NEW YORK (Reuters) – U.S. stocks fell on Wednesday, putting the S&P 500 on track to snap a four-day streak of record highs, as shares of Caterpillar and a number of chipmakers tumbled in the wake of their results.
The earnings of two Dow components underlined how the corporate reporting season has been mixed, with investors concerned about revenue growth and outlooks.
Caterpillar Inc was one of the biggest decliners on the S&P, slumping 5.9 percent to $83.94 after the heavy-equipment machinery maker cut its full-year outlook for a third time and its profit missed expectations. That sent shares tumbling by their most in a day since September 2011.
On the upside, Boeing Co surged 5.7 percent to $129.45 after the planemaker reported a rise in adjusted profit and raised its full-year forecast.
“We’ve seen a mixed bag as far as earnings go, and comparisons will only get harder next quarter,” said Jerry Villella, investment specialist for JP Morgan Private Bank in Dallas. “You have to be more careful about where you invest. We have more modest expectations going forward.”
About a third of S&P 500 companies have reported thus far, with 66.3 percent topping profit expectations, a rate that is slightly higher than the historical average. Roughly 54 percent have beaten on revenue, below the long-term average of 61 percent.
Villella, who helps oversee about $935 billion in assets, said some sectors, like financials, were proving to be strong, “though technology is a bifurcated story.”
Semiconductor stocks dropped 3.6 percent a day after Broadcom, Altera and RF Micro Devices joined Intel and Texas Instruments on a list of semiconductor companies that have unveiled underwhelming quarterly forecasts this past week.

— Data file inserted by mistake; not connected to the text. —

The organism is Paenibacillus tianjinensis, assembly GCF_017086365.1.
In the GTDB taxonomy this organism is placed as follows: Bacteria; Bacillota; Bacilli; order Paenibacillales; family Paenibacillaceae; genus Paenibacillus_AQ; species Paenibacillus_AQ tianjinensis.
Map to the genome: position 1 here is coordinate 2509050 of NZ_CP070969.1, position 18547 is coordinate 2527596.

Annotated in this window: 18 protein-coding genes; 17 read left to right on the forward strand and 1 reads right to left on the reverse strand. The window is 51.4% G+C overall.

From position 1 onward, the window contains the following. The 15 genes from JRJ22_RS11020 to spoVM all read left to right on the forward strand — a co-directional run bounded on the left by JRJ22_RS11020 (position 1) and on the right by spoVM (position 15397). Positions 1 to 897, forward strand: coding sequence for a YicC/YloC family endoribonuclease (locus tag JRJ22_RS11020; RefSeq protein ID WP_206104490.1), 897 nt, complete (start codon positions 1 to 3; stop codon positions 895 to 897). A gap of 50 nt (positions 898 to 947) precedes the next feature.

Broadcom shares fell 8 percent to $24.97, Altera lost 12 percent to $32.81 and RF Micro lost 10 percent to $5.55.
The Dow Jones industrial average was down 60.24 points, or 0.39 percent, at 15,407.42. The Standard & Poor’s 500 Index was down 9.03 points, or 0.51 percent, at 1,745.64. The Nasdaq Composite Index was down 30.84 points, or 0.78 percent, at 3,898.73.
The S&P 500 closed Tuesday at 1,754.67 after climbing earlier in the day to near 1,760. Its 23 percent gain on the year to Tuesday was just shy of its 23.5 percent advance in 2009, the index’s best year over the past decade.
Global equity markets weakened Wednesday as China’s primary short-term money rates rose on concerns the People’s Bank of China may tighten its cash supply to address inflation risks, a move that could hurt growth in the world’s second-largest economy. Shanghai shares fell 1.3 percent.
Further hurting sentiment, the European Central Bank said it would put top euro zone banks through rigorous tests next year to build confidence in the sector. Some analysts said that if the review reveals unexpectedly large problems, investor confidence could be undermined.
The S&P financial sector index fell 0.8 percent. Among the European banks traded on U.S. exchanges, Barclays Plc fell 2.7 percent to $17.24 and Deutsche Bank lost 2.4 percent to $49.21.
A unit of Samsung Electronics could become the biggest shareholder of Corning Inc, the maker of scratch-resistant Gorilla Glass used in many mobile gadgets. Corning shares jumped 13.8 percent to $17.47.
Shares of Cree Inc fell 16 percent to $62.48 after the maker of light-emitting diodes forecast current-quarter earnings below analysts’ estimates.
(Editing by Bernadette Baum)